<B>In the poet's corner</B> Peter Ackroyd is well known on both sides of the Atlantic as a master of both history and biography, for works such as <I>London: The Biography</I> and the novel <I>The Clerkenwell Tales</I>. Ackroyd's new project is a biography series entitled Ackroyd Brief Lives, appropriately beginning with <B>Chaucer</B>. In this short biography, Ackroyd elucidates Chaucer's work and times and also reveals how significant a public figure Chaucer was, serving as a diplomat and courtier for a number of monarchs.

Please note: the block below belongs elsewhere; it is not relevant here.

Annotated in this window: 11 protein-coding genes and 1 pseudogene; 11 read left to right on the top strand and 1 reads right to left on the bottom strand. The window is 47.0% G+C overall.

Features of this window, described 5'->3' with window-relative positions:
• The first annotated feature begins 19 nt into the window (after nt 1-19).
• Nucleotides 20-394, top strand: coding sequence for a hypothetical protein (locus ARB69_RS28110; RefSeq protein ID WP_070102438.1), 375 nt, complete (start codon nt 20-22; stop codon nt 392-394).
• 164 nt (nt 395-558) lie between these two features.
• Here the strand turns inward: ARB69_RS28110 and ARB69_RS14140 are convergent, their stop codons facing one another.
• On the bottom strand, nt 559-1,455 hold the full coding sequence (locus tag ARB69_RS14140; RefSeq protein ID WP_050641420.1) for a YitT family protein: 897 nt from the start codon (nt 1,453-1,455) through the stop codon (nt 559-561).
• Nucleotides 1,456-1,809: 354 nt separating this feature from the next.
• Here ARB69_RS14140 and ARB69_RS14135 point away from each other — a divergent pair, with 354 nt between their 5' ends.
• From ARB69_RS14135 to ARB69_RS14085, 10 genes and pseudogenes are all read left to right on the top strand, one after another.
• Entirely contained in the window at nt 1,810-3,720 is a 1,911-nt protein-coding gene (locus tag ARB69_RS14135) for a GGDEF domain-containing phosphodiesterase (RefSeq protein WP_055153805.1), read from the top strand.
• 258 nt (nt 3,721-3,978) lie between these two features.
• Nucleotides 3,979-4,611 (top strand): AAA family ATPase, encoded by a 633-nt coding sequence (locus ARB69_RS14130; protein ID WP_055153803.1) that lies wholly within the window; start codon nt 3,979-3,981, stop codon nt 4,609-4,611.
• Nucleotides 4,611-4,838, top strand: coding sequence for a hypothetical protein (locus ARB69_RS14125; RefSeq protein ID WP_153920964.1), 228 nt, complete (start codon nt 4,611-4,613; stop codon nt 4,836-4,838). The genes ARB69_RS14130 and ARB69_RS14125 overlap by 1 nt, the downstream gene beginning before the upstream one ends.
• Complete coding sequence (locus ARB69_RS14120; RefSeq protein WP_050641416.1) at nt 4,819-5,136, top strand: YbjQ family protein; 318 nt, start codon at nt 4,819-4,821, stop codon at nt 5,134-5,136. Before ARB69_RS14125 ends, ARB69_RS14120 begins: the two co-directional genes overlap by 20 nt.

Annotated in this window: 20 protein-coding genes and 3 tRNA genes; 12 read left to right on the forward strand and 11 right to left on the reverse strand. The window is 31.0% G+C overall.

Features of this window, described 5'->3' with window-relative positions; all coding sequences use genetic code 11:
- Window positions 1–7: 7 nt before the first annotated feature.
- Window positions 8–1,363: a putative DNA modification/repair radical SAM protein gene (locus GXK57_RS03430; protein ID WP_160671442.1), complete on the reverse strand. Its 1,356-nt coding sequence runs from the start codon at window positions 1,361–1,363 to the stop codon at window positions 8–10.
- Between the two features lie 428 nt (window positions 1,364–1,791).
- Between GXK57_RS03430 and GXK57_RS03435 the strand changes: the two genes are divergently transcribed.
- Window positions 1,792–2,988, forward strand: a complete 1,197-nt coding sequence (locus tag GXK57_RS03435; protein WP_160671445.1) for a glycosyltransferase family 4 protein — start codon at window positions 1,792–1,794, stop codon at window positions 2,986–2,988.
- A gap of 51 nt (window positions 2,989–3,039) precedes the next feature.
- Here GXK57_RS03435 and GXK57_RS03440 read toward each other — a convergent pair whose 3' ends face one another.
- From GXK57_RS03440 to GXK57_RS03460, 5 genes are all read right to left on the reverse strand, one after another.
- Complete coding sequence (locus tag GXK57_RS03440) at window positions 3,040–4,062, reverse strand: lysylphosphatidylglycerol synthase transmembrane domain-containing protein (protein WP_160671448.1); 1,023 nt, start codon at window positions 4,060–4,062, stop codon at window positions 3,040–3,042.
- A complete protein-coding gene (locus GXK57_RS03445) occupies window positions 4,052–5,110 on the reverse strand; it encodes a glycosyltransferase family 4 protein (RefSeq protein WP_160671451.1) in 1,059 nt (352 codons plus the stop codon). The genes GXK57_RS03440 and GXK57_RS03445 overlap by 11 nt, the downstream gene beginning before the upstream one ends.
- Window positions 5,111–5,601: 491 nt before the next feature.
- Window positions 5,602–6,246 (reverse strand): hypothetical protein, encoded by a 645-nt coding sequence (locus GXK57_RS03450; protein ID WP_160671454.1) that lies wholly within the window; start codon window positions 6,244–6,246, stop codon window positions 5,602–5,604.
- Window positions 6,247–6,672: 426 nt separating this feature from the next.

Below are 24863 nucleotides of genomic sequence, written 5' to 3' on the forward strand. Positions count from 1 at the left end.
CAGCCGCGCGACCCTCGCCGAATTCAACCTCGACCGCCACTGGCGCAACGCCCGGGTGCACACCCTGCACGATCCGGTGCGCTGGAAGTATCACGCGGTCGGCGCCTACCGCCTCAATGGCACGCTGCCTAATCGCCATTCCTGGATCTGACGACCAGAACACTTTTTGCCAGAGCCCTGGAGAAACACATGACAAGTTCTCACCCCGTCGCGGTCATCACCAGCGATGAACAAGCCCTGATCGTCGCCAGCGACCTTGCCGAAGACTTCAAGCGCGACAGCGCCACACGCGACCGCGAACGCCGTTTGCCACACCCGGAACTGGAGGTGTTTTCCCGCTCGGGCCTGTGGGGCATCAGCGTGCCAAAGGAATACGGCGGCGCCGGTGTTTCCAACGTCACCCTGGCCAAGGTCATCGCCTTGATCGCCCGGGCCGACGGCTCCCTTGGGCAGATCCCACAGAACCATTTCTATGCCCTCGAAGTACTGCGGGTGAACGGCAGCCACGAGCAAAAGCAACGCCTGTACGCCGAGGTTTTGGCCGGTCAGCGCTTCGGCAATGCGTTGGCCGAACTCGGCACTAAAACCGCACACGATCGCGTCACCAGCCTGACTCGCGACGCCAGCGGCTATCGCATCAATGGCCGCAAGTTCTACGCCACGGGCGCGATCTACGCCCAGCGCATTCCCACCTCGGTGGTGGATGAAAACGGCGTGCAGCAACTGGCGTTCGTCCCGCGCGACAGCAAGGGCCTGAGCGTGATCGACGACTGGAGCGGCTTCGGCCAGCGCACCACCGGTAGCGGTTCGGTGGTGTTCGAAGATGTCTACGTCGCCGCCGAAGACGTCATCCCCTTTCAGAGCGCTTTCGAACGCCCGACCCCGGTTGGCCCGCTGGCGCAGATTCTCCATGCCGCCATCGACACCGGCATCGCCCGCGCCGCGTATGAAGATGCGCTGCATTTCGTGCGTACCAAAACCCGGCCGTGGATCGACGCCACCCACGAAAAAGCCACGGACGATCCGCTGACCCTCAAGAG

<B>Chaucer</B> is a small volume, the perfect size to keep at hand for quick and easy fact checking. This is the book you pick up when you need someone to simply and concisely explain exactly what Chaucer did (or rather, might have been doing) that summer in 1370 when he was sent by the king to Italy with special letters of protection against the Italian government. Chaucer is old-school biography, focusing on the deep religiosity of Chaucer's works and the years spent in the service of the Crown, only speculating outside the standard and academically approved facts of Chaucer's life when absolutely necessary to maintain the cherished image of a poet who is worldly yet innocent of the vices and human flaws he lambasted so successfully in his writing.